At their best, breakfast beers, pastry stouts and other culinary-inspired creations are well-conceived and expertly executed—delicious beers that push the boundaries of how we think beer should taste. At their worst they are gimmicky and gross—head-shakers, palate wreckers, dumpers.
It’s nothing new, right? Craft beer enthusiasts have always sought to find new, unexpected flavors in their beers. Flavor has long been the allure of the beloved elixir. The long-standing popularity of IPA and the subsequent accent of hazy, juicy IPA is a great example.
Since the very birth of modern craft beer, the flavors have been the driving force. Good flavor. Beer flavor. Breakfast beer, and the like, can be a bit too much. Perhaps we are trying a little bit too hard to be clever and creative.
Consider the way Oconee Brewing describes its Bacon & Kegs red ale bacon beer: “The beloved scent of bacon stands out from the typical medium hop aroma of a red ale. The malty sweetness of the base beer blends perfectly with the salty, savory, and [smokey] bacon extract to create a delicious and unique beer.”
I do not mean to disparage this one beer in particular. For all I know, Bacon & Kegs is an amazing beer.
I do not mean do disparage this type of beer. Truth is, I have enjoyed many breakfast-infused and pastry-themed beers and will likely enjoy many more. Beers that excited my palate and challenged my mind.
At the same time, I have dumped more than my share. Some of them are just plain useless. Not just undrinkable, but uninteresting and predictable. It is not enough to make a beer that tastes like a pineapple upside down cake, the real trick is making a beer that is good and tastes like a pineapple upside down cake. Otherwise, it’s like listening to a long, drawn-out, really bad joke that is so boring you know the punchline long before it comes.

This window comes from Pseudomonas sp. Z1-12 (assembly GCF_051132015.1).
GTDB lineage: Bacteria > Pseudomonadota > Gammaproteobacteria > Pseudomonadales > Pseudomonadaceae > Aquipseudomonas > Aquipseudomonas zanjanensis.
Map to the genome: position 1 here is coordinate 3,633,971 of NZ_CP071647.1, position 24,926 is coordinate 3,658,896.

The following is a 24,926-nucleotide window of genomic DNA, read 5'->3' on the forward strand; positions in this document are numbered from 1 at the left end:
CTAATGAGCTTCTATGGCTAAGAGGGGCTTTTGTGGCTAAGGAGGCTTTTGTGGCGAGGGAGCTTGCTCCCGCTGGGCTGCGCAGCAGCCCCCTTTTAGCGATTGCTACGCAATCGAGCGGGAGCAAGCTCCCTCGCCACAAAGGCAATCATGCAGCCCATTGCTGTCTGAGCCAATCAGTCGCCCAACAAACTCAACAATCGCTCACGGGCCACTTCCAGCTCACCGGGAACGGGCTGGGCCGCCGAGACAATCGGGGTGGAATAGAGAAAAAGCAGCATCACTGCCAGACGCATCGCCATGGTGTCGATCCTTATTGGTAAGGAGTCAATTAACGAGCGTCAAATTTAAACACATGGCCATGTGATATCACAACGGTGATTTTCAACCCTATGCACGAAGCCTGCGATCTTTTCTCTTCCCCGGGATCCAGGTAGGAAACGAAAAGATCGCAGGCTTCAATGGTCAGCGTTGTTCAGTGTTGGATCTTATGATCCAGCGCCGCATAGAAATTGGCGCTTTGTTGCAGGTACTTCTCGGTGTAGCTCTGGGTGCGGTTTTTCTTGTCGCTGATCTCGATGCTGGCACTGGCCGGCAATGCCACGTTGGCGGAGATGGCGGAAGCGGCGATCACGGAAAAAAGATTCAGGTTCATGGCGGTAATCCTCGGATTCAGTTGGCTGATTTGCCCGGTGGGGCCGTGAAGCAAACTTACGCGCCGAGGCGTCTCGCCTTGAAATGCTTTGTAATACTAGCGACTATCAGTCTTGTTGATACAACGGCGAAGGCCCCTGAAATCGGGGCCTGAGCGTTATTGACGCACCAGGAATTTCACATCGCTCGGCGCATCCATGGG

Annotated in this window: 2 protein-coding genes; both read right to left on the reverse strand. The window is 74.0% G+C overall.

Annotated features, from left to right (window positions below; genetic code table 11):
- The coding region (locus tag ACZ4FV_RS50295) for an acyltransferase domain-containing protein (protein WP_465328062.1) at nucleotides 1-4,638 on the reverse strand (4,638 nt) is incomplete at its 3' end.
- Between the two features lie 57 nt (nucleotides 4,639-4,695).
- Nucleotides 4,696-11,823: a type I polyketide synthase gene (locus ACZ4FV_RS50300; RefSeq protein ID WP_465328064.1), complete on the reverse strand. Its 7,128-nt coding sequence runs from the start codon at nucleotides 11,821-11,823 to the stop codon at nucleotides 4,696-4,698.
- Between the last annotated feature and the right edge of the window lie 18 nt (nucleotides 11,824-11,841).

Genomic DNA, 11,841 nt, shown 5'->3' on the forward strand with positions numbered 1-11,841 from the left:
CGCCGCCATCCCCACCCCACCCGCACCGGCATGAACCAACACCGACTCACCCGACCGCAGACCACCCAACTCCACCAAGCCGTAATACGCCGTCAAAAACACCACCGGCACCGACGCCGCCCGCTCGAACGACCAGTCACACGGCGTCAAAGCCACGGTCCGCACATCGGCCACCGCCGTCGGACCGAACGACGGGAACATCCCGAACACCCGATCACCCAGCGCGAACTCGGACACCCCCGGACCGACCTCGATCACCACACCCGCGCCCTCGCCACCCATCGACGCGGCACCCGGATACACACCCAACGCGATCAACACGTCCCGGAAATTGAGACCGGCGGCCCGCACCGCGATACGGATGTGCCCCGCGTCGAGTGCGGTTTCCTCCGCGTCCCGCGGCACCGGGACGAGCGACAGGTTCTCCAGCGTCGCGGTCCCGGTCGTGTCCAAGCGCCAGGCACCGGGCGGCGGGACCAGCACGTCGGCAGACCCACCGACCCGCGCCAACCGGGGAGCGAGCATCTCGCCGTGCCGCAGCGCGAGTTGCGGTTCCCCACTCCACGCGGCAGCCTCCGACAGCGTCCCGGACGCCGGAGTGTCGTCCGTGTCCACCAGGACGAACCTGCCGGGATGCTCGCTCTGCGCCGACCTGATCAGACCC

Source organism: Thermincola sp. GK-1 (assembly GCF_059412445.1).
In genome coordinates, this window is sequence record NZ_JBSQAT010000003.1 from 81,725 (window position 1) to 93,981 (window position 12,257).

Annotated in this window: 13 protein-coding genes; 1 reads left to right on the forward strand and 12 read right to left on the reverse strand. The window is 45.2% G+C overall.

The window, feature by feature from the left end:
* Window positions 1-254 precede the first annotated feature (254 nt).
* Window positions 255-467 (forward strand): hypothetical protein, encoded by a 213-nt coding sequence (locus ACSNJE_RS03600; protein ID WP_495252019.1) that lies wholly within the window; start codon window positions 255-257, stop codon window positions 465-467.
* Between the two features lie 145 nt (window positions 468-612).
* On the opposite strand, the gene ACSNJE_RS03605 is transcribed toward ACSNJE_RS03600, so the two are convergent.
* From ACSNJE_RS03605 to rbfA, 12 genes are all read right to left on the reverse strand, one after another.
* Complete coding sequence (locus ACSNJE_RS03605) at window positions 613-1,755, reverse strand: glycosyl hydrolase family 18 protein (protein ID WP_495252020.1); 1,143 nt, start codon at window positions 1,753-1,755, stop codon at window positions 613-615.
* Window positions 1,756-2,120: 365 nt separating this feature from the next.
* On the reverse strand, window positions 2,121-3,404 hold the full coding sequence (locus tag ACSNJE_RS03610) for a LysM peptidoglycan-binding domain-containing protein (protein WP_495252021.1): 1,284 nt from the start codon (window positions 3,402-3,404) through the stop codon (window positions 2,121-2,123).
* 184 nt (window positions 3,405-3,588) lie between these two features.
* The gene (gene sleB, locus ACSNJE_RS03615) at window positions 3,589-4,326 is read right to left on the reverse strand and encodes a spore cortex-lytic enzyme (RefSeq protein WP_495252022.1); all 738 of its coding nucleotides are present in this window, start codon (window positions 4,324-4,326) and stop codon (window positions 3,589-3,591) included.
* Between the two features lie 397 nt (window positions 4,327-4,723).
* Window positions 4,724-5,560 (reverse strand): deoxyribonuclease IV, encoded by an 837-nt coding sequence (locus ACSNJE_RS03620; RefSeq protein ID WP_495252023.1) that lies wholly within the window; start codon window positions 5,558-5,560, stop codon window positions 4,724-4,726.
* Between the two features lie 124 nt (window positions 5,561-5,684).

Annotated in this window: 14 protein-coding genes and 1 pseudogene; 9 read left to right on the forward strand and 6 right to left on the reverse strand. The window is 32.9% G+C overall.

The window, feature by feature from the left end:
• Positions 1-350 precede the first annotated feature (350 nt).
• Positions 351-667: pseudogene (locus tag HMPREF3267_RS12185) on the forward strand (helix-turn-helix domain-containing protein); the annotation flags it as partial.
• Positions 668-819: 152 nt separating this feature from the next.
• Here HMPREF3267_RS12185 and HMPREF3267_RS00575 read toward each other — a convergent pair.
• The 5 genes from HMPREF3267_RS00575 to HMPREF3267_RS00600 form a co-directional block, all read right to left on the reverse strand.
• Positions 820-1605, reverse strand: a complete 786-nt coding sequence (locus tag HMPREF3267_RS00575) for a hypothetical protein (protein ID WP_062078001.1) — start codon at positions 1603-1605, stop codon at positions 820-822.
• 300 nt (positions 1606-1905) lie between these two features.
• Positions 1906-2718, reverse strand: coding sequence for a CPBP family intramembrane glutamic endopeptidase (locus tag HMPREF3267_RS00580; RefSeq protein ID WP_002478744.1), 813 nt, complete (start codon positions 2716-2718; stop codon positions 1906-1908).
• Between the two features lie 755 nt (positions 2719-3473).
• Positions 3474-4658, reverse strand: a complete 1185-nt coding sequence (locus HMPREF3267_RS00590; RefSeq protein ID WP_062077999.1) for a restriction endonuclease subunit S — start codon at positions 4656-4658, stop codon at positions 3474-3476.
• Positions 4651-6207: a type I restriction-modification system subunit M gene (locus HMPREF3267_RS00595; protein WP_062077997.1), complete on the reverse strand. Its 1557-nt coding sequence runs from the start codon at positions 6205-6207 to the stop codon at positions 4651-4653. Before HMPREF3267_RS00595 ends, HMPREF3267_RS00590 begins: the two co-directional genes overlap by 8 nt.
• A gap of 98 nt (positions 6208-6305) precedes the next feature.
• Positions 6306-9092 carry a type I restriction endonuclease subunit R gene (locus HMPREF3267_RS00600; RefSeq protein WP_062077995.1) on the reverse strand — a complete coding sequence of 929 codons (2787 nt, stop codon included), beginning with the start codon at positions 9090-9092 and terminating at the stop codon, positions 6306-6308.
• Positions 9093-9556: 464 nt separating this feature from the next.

These kinds of culinary-inspired beers are best served as an occasional thing. The fact that they are enjoying a day in the sun is one thing, but god help us if this trend ends up sticking. Many of the consumers that the craft beer industry hopes to attract are standing on the sidelines waiting to get into the game. This kind of absurdity might make them turn their backs, raise a middle finger in the air, and walk back to the cheap beer aisle.
Make. Good. Beer.
To all you breweries out there, I have some advice. Make a beer because it is good. Remember what Dr. Ian Malcolm said in the movie Jurassic Park, “Your scientists were so preoccupied with whether or not they could, they didn’t stop to think if they should.“
Make good beer. I know many, many of you do, and you are fully capable of mastering the food-beer thing. Far be it from me to challenge your creativity, that’s not my intention. Just keep your eye on the prize. Make. Good. Beer.
Just because you can make a beer that tastes like a breakfast casserole doesn’t mean you should make a beer that tastes like a breakfast casserole. If you have a concept for a beer that tastes like a cherry-almond Danish, and you think it will actually be a good beer, go for it, but don’t do it just because it’s trendy these days.
Do it because you are inspired. Do it because it’s going to be a great beer. Otherwise don’t bother. Well, unless it’s going to get you a whole ton of free publicity. In that case, have at it.